Modern Christianity, of course, inherited Jewish monotheism (there were multitude of early Christianities that were not monotheistic). Even going so far as to declare not only that they were not going to worship the gods of their pagan neighbors, but to actively declare that those gods were malevolent spirits. How's that for acceptance and tolerance? The first biggest turning point in the history of religious violence was when Christianity became the official religion of the Roman Empire. The second biggest turning point in the history of religious violence was when Islam became the official religion of the (now unified) Arab tribes. Prior to the advent of Christianity, no entire empire the span of the Roman Empire would have declared war on another empire just because they had the wrong religion. That would be absurd in a polytheistic framework.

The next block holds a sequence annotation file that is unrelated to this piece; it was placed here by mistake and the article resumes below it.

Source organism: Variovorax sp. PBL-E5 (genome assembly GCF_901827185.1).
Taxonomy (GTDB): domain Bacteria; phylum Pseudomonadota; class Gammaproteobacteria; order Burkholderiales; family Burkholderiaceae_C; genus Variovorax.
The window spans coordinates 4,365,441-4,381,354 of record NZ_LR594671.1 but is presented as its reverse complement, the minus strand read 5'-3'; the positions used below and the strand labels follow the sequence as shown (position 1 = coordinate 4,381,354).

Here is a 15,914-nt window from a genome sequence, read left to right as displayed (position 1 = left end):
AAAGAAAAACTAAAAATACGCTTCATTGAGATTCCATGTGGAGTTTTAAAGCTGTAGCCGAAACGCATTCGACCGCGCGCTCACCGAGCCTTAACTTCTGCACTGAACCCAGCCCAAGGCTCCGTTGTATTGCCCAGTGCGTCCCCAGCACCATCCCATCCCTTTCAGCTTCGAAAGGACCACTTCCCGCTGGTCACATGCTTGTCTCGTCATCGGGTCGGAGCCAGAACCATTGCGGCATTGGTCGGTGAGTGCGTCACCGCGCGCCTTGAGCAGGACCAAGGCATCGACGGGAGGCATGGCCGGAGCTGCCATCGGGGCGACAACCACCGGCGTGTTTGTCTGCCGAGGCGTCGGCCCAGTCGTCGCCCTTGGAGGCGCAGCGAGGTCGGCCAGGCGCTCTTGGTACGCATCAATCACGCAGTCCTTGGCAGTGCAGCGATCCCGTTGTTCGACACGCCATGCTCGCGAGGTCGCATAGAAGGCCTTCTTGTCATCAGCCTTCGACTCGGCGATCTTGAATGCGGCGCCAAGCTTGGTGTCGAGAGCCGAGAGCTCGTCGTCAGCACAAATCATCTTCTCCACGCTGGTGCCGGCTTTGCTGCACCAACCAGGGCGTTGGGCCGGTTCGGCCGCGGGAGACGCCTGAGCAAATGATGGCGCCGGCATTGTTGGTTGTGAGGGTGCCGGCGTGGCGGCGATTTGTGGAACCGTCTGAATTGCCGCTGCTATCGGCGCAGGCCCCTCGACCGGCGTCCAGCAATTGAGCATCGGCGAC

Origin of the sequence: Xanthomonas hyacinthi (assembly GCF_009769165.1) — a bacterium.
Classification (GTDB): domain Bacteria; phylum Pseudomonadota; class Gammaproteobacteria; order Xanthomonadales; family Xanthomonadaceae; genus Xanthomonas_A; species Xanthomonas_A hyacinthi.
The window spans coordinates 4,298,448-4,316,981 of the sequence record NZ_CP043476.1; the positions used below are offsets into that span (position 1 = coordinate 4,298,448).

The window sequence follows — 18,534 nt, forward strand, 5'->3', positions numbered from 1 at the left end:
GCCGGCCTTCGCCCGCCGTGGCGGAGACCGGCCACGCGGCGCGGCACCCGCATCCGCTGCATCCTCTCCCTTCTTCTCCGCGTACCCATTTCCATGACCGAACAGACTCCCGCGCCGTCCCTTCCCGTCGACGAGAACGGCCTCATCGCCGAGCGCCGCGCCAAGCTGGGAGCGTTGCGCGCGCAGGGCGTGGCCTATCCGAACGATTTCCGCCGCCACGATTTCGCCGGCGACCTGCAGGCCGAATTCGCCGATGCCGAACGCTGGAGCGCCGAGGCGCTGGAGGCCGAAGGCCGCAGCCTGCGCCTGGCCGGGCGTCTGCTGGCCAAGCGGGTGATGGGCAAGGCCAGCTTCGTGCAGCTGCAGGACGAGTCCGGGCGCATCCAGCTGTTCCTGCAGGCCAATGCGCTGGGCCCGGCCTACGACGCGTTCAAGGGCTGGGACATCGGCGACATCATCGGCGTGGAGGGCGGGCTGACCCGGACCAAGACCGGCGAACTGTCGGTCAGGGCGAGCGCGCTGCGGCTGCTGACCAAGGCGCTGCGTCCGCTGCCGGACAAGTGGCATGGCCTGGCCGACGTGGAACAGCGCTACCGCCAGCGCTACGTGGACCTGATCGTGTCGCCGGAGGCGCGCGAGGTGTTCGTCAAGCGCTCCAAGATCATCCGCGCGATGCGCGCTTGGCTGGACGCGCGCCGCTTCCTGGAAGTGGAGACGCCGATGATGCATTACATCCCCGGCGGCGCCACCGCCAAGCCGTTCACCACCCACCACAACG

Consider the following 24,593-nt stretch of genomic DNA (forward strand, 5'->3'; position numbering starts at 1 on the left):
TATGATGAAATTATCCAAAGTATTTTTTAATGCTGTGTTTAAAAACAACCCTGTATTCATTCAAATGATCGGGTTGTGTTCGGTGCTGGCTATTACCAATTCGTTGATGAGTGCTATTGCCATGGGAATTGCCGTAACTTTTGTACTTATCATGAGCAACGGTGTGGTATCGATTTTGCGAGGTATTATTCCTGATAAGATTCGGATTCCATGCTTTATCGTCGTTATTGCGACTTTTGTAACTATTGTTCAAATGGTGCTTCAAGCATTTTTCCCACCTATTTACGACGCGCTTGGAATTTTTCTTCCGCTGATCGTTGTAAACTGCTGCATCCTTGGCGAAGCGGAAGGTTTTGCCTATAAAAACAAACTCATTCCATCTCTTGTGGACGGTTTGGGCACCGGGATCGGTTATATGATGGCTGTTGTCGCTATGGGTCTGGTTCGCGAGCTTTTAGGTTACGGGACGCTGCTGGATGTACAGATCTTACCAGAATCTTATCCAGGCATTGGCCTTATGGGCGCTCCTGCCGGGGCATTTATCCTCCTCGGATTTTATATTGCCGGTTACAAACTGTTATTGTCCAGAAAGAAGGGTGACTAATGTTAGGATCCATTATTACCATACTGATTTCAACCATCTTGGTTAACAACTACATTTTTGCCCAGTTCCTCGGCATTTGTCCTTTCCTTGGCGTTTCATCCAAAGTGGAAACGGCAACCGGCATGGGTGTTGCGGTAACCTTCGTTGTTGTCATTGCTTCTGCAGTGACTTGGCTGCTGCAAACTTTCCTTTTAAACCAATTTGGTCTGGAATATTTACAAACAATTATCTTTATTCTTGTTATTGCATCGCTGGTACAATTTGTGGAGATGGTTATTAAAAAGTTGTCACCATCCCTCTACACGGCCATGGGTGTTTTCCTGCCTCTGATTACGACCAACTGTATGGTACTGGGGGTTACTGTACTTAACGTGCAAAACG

Prior to Christendom, the pagan Roman Empire simply practiced syncretism on conquered peoples. When the Romans conquered the Greeks, they did not kill anyone who believed in the “wrong god” or force everyone to follow the Roman pantheon. No, they just said “Oh, the chief god of the Greeks is Zeus? Well, that's just Jupiter.” or “The Greek god of wine is Dionysus? I guess that's what they call Bacchus.” or “The Greeks named their main city after their goddess Athena? But that's just Minerva” and so on and so forth. However, when Christians conquered other peoples, they actively said that the local gods were really demons and needed to be vanquished, or in later centuries (to their credit) they changed local pagan gods to human saints and angels.